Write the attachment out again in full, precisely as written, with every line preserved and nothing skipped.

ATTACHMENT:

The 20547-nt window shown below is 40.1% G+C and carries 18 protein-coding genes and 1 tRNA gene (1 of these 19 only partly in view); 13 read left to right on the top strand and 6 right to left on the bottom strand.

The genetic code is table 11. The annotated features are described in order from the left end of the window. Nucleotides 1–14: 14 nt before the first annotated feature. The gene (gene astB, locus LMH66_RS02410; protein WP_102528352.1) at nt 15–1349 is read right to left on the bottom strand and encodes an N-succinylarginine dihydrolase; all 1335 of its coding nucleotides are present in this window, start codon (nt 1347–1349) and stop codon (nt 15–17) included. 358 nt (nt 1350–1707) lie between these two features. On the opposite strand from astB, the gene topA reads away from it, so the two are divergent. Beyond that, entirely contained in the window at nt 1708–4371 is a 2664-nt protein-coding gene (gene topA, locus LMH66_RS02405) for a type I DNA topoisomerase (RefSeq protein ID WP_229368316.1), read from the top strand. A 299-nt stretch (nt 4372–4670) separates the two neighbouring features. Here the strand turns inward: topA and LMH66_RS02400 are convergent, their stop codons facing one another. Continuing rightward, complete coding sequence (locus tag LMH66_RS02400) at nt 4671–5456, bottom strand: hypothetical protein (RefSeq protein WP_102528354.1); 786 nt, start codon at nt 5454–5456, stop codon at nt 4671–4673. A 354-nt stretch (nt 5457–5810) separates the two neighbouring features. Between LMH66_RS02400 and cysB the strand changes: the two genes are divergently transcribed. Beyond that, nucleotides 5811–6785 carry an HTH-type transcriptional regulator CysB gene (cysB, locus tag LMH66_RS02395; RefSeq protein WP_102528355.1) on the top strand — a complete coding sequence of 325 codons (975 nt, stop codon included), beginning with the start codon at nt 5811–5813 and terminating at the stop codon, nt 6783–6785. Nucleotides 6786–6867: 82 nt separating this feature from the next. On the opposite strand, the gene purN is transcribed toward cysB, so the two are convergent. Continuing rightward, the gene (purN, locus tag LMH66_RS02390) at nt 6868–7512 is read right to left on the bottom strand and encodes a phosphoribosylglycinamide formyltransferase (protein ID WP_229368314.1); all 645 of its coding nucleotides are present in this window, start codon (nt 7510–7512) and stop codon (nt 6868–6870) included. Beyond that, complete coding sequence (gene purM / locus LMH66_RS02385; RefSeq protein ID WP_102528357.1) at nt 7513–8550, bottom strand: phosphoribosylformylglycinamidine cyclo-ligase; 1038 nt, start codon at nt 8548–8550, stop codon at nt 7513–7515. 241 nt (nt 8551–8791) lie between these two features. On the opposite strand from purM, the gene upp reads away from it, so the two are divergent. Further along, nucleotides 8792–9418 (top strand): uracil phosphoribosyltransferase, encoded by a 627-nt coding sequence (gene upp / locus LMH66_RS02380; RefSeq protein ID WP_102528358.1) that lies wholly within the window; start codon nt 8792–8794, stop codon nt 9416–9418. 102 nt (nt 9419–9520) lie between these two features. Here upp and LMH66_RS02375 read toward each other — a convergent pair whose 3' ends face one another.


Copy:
The 20547-nt window shown below is 40.1% G+C and carries 18 protein-coding genes and 1 tRNA gene (1 of these 19 only partly in view); 13 read left to right on the top strand and 6 right to left on the bottom strand.

The genetic code is table 11. The annotated features are described in order from the left end of the window. Nucleotides 1–14: 14 nt before the first annotated feature. The gene (gene astB, locus LMH66_RS02410; protein WP_102528352.1) at nt 15–1349 is read right to left on the bottom strand and encodes an N-succinylarginine dihydrolase; all 1335 of its coding nucleotides are present in this window, start codon (nt 1347–1349) and stop codon (nt 15–17) included. 358 nt (nt 1350–1707) lie between these two features. On the opposite strand from astB, the gene topA reads away from it, so the two are divergent. Beyond that, entirely contained in the window at nt 1708–4371 is a 2664-nt protein-coding gene (gene topA, locus LMH66_RS02405) for a type I DNA topoisomerase (RefSeq protein ID WP_229368316.1), read from the top strand. A 299-nt stretch (nt 4372–4670) separates the two neighbouring features. Here the strand turns inward: topA and LMH66_RS02400 are convergent, their stop codons facing one another. Continuing rightward, complete coding sequence (locus tag LMH66_RS02400) at nt 4671–5456, bottom strand: hypothetical protein (RefSeq protein WP_102528354.1); 786 nt, start codon at nt 5454–5456, stop codon at nt 4671–4673. A 354-nt stretch (nt 5457–5810) separates the two neighbouring features. Between LMH66_RS02400 and cysB the strand changes: the two genes are divergently transcribed. Beyond that, nucleotides 5811–6785 carry an HTH-type transcriptional regulator CysB gene (cysB, locus tag LMH66_RS02395; RefSeq protein WP_102528355.1) on the top strand — a complete coding sequence of 325 codons (975 nt, stop codon included), beginning with the start codon at nt 5811–5813 and terminating at the stop codon, nt 6783–6785. Nucleotides 6786–6867: 82 nt separating this feature from the next. On the opposite strand, the gene purN is transcribed toward cysB, so the two are convergent. Continuing rightward, the gene (purN, locus tag LMH66_RS02390) at nt 6868–7512 is read right to left on the bottom strand and encodes a phosphoribosylglycinamide formyltransferase (protein ID WP_229368314.1); all 645 of its coding nucleotides are present in this window, start codon (nt 7510–7512) and stop codon (nt 6868–6870) included. Beyond that, complete coding sequence (gene purM / locus LMH66_RS02385; RefSeq protein ID WP_102528357.1) at nt 7513–8550, bottom strand: phosphoribosylformylglycinamidine cyclo-ligase; 1038 nt, start codon at nt 8548–8550, stop codon at nt 7513–7515. 241 nt (nt 8551–8791) lie between these two features. On the opposite strand from purM, the gene upp reads away from it, so the two are divergent. Further along, nucleotides 8792–9418 (top strand): uracil phosphoribosyltransferase, encoded by a 627-nt coding sequence (gene upp / locus LMH66_RS02380; RefSeq protein ID WP_102528358.1) that lies wholly within the window; start codon nt 8792–8794, stop codon nt 9416–9418. 102 nt (nt 9419–9520) lie between these two features. Here upp and LMH66_RS02375 read toward each other — a convergent pair whose 3' ends face one another.